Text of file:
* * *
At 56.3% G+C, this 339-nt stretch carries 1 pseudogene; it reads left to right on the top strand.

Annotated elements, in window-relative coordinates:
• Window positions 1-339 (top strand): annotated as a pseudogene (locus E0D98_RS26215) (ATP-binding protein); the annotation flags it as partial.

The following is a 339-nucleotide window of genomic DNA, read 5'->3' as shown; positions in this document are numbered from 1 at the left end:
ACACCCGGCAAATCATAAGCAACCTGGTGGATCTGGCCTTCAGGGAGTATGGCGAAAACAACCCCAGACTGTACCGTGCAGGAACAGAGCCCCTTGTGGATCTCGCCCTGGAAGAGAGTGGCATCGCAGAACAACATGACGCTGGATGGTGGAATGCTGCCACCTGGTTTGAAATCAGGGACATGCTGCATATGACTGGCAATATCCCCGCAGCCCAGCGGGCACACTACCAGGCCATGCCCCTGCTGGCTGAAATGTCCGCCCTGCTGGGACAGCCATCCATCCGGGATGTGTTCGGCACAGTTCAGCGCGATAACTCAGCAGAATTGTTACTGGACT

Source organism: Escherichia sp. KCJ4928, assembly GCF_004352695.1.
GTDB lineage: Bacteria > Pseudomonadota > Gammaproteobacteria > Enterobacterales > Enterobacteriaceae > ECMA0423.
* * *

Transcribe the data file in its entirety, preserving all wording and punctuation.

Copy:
At 56.3% G+C, this 339-nt stretch carries 1 pseudogene; it reads left to right on the top strand.

Annotated elements, in window-relative coordinates:
• Window positions 1-339 (top strand): annotated as a pseudogene (locus E0D98_RS26215) (ATP-binding protein); the annotation flags it as partial.

The following is a 339-nucleotide window of genomic DNA, read 5'->3' as shown; positions in this document are numbered from 1 at the left end:
ACACCCGGCAAATCATAAGCAACCTGGTGGATCTGGCCTTCAGGGAGTATGGCGAAAACAACCCCAGACTGTACCGTGCAGGAACAGAGCCCCTTGTGGATCTCGCCCTGGAAGAGAGTGGCATCGCAGAACAACATGACGCTGGATGGTGGAATGCTGCCACCTGGTTTGAAATCAGGGACATGCTGCATATGACTGGCAATATCCCCGCAGCCCAGCGGGCACACTACCAGGCCATGCCCCTGCTGGCTGAAATGTCCGCCCTGCTGGGACAGCCATCCATCCGGGATGTGTTCGGCACAGTTCAGCGCGATAACTCAGCAGAATTGTTACTGGACT

Source organism: Escherichia sp. KCJ4928, assembly GCF_004352695.1.
GTDB lineage: Bacteria > Pseudomonadota > Gammaproteobacteria > Enterobacterales > Enterobacteriaceae > ECMA0423.